The MLB-best Los Angeles Dodgers are boosting their bullpen for the last few weeks of the regular season. Per a report from Andy McCullough of The Los Angeles Times, right-handed pitcher and top prospect Walker Buehler is being promoted to the big league club.
Buehler is 23 years old and was ranked the No. 12 prospect by MLB.com at the start of the season. He has absolutely dazzled in 2017 to the point where, if he does well as an extra arm out of the ‘pen this month, he could find himself in competition for a starting job next season.
Buehler the man
Buehler is from Lexington, Kentucky and is the son of Karen Walker, a well-known lawyer in the area. He was originally drafted out of Henry Clay High School by the Pittsburgh Pirates in the 14th round of the 2012 MLB Draft but opted to attend Vanderbilt University instead.
That turned out to be one of the best decisions of Buehler’s life. The young righty helped the Commodores to the 2014 College World Series title and was drafted 24th overall by the Dodgers the following year while his teammate, infielder Dansby Swanson, was selected first overall by the Arizona Diamondbacks. Buehler finished his collegiate career with a record of 21-7 and 2.87 ERA in 51 games (41 starts) and 260 strikeouts in 254 innings.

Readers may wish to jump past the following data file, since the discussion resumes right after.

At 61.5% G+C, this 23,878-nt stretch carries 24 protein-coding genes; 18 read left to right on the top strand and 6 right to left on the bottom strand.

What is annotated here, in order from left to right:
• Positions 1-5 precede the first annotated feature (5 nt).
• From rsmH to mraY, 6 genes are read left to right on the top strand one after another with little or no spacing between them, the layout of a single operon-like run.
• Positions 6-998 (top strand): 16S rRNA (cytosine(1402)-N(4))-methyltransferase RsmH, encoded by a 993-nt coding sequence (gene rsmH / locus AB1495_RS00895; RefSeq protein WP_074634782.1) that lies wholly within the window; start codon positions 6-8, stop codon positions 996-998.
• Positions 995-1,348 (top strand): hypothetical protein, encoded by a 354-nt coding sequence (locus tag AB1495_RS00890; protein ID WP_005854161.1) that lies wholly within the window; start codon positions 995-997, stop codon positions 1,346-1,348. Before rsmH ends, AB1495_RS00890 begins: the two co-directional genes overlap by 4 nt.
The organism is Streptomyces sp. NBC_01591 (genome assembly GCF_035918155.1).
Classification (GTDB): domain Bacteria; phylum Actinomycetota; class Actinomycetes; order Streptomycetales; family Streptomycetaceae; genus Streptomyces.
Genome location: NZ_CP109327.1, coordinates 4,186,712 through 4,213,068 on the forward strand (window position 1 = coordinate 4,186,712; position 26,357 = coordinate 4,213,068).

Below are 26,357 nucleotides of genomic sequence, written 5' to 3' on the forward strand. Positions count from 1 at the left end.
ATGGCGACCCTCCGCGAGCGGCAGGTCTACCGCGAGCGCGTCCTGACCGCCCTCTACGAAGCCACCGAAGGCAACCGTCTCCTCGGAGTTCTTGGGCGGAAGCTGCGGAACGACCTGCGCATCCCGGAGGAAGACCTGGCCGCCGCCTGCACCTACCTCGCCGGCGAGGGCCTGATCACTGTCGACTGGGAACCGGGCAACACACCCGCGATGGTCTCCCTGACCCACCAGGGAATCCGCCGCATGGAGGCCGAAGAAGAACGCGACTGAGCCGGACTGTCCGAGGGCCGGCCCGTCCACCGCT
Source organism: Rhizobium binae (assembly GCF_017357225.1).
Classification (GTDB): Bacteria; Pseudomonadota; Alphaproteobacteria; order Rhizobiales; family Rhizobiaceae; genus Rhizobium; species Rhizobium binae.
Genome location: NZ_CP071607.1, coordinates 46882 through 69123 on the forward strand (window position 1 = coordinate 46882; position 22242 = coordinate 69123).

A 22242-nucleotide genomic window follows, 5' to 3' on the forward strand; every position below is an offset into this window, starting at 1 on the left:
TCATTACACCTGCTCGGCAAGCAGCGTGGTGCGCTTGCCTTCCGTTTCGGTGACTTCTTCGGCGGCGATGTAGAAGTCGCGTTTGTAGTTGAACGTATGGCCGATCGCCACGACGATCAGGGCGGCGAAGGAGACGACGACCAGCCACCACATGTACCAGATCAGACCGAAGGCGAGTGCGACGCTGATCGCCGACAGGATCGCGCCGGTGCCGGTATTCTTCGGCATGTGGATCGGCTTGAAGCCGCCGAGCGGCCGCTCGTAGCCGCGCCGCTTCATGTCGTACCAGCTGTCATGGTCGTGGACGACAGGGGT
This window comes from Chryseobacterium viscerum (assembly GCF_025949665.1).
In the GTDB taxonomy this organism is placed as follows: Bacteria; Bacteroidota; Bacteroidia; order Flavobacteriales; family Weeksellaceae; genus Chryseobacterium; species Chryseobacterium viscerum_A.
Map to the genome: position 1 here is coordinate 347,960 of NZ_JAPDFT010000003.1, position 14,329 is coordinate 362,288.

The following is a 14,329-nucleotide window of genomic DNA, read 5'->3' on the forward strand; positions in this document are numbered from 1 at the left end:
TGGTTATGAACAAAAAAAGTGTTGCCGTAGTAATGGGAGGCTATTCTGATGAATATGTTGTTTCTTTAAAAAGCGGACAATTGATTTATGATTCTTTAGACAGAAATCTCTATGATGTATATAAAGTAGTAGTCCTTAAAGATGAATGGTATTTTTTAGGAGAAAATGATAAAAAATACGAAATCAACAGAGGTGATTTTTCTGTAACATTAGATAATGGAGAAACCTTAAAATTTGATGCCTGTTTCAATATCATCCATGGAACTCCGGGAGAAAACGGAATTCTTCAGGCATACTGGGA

Buehler is now in a position to become one of the many fine baseball players that have come out of Vanderbilt like New York Yankees righty Sonny Gray and Boston Red Sox southpaw David Price. On a team as talented as the Los Angeles Dodgers, he should have every opportunity to succeed.
Buehler the pitcher
Walker Buehler was called up to the Dodgers’ main roster for a reason. He was just that good in the minors this season.
Buehler tossed just 88.2 innings in the minor leagues this year, but he posted an impressive 3.35 ERA and 1.10 WHIP across High-A, Double-A, and Triple-A. He also struck out 125 hitters and allowed just six home runs. At Triple-A Oklahoma City, his groundball rate was an excellent 61.1%.
Now, to be clear, Triple-A is where Buehler did the worst this season. He posted a 4.63 ERA in 12 games and made just three starts. And it’s 100 percent fine that he struggled in Triple-A because it was his first time facing batters at that level.
In terms of his pitches, he has a fastball that can touch 98 miles per hour and also has an above average curveball and slider. He has to work on his fastball’s command so that batters don’t continually make contact with it, but he’s still young and has time to work out that kink in his game.
Simply put, being called up as an extra relief arm for the stretch run is one of the best things that could have happened to him. If he can do well over these final weeks, expect to see a lot more of him in 2018.
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